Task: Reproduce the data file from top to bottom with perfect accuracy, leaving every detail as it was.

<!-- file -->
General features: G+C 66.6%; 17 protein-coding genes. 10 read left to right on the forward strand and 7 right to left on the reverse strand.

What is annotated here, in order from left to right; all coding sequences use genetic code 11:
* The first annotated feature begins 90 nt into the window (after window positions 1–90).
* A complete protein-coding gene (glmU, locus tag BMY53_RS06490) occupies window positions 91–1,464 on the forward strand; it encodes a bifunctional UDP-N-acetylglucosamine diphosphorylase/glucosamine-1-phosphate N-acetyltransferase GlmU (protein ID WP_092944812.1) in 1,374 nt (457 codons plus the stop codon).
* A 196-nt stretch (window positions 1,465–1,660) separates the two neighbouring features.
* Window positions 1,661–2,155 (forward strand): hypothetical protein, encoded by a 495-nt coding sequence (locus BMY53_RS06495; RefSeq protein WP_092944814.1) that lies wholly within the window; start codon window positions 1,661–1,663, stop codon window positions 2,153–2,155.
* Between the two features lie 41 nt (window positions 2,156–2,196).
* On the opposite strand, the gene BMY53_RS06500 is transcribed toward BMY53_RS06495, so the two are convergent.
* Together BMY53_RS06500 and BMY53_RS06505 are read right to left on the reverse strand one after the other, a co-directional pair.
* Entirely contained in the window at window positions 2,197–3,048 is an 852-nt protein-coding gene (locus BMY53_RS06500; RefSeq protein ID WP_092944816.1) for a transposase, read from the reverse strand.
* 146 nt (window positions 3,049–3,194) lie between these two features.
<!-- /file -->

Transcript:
General features: G+C 66.6%; 17 protein-coding genes. 10 read left to right on the forward strand and 7 right to left on the reverse strand.

What is annotated here, in order from left to right; all coding sequences use genetic code 11:
* The first annotated feature begins 90 nt into the window (after window positions 1–90).
* A complete protein-coding gene (glmU, locus tag BMY53_RS06490) occupies window positions 91–1,464 on the forward strand; it encodes a bifunctional UDP-N-acetylglucosamine diphosphorylase/glucosamine-1-phosphate N-acetyltransferase GlmU (protein ID WP_092944812.1) in 1,374 nt (457 codons plus the stop codon).
* A 196-nt stretch (window positions 1,465–1,660) separates the two neighbouring features.
* Window positions 1,661–2,155 (forward strand): hypothetical protein, encoded by a 495-nt coding sequence (locus BMY53_RS06495; RefSeq protein WP_092944814.1) that lies wholly within the window; start codon window positions 1,661–1,663, stop codon window positions 2,153–2,155.
* Between the two features lie 41 nt (window positions 2,156–2,196).
* On the opposite strand, the gene BMY53_RS06500 is transcribed toward BMY53_RS06495, so the two are convergent.
* Together BMY53_RS06500 and BMY53_RS06505 are read right to left on the reverse strand one after the other, a co-directional pair.
* Entirely contained in the window at window positions 2,197–3,048 is an 852-nt protein-coding gene (locus BMY53_RS06500; RefSeq protein ID WP_092944816.1) for a transposase, read from the reverse strand.
* 146 nt (window positions 3,049–3,194) lie between these two features.